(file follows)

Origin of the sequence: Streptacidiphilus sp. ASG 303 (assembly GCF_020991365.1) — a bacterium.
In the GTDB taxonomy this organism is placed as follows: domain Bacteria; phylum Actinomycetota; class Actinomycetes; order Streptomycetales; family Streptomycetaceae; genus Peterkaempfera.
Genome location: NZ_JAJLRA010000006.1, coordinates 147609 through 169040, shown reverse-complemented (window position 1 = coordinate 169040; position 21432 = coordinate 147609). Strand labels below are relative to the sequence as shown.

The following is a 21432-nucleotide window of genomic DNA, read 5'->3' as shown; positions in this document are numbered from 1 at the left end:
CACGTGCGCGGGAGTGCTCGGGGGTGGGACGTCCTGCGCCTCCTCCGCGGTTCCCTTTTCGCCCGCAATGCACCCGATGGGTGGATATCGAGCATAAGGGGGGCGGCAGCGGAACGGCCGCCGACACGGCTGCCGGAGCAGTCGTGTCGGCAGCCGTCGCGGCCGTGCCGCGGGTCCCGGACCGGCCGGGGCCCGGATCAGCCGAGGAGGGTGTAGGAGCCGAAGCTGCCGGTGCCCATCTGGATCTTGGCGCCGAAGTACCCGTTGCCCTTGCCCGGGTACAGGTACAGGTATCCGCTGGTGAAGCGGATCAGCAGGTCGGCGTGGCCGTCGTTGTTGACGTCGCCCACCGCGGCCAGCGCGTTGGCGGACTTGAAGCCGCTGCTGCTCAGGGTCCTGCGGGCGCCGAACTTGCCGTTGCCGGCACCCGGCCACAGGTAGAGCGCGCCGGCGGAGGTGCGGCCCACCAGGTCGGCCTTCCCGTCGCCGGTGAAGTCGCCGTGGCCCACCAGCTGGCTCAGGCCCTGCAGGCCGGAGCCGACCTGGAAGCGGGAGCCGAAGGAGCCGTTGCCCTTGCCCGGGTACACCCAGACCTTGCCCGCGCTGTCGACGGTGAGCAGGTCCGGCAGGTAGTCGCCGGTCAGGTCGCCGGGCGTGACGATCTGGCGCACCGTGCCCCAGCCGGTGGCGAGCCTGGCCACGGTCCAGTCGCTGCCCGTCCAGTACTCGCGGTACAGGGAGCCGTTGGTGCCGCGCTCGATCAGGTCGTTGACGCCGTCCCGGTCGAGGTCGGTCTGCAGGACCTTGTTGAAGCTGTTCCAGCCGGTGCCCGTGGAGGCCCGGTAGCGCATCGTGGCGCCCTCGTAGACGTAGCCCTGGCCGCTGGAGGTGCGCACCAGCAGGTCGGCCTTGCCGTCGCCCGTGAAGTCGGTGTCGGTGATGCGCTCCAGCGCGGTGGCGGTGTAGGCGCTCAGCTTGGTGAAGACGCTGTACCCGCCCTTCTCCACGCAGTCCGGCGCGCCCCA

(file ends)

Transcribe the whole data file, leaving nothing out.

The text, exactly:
Origin of the sequence: Streptacidiphilus sp. ASG 303 (assembly GCF_020991365.1) — a bacterium.
In the GTDB taxonomy this organism is placed as follows: domain Bacteria; phylum Actinomycetota; class Actinomycetes; order Streptomycetales; family Streptomycetaceae; genus Peterkaempfera.
Genome location: NZ_JAJLRA010000006.1, coordinates 147609 through 169040, shown reverse-complemented (window position 1 = coordinate 169040; position 21432 = coordinate 147609). Strand labels below are relative to the sequence as shown.

The following is a 21432-nucleotide window of genomic DNA, read 5'->3' as shown; positions in this document are numbered from 1 at the left end:
CACGTGCGCGGGAGTGCTCGGGGGTGGGACGTCCTGCGCCTCCTCCGCGGTTCCCTTTTCGCCCGCAATGCACCCGATGGGTGGATATCGAGCATAAGGGGGGCGGCAGCGGAACGGCCGCCGACACGGCTGCCGGAGCAGTCGTGTCGGCAGCCGTCGCGGCCGTGCCGCGGGTCCCGGACCGGCCGGGGCCCGGATCAGCCGAGGAGGGTGTAGGAGCCGAAGCTGCCGGTGCCCATCTGGATCTTGGCGCCGAAGTACCCGTTGCCCTTGCCCGGGTACAGGTACAGGTATCCGCTGGTGAAGCGGATCAGCAGGTCGGCGTGGCCGTCGTTGTTGACGTCGCCCACCGCGGCCAGCGCGTTGGCGGACTTGAAGCCGCTGCTGCTCAGGGTCCTGCGGGCGCCGAACTTGCCGTTGCCGGCACCCGGCCACAGGTAGAGCGCGCCGGCGGAGGTGCGGCCCACCAGGTCGGCCTTCCCGTCGCCGGTGAAGTCGCCGTGGCCCACCAGCTGGCTCAGGCCCTGCAGGCCGGAGCCGACCTGGAAGCGGGAGCCGAAGGAGCCGTTGCCCTTGCCCGGGTACACCCAGACCTTGCCCGCGCTGTCGACGGTGAGCAGGTCCGGCAGGTAGTCGCCGGTCAGGTCGCCGGGCGTGACGATCTGGCGCACCGTGCCCCAGCCGGTGGCGAGCCTGGCCACGGTCCAGTCGCTGCCCGTCCAGTACTCGCGGTACAGGGAGCCGTTGGTGCCGCGCTCGATCAGGTCGTTGACGCCGTCCCGGTCGAGGTCGGTCTGCAGGACCTTGTTGAAGCTGTTCCAGCCGGTGCCCGTGGAGGCCCGGTAGCGCATCGTGGCGCCCTCGTAGACGTAGCCCTGGCCGCTGGAGGTGCGCACCAGCAGGTCGGCCTTGCCGTCGCCCGTGAAGTCGGTGTCGGTGATGCGCTCCAGCGCGGTGGCGGTGTAGGCGCTCAGCTTGGTGAAGACGCTGTACCCGCCCTTCTCCACGCAGTCCGGCGCGCCCCA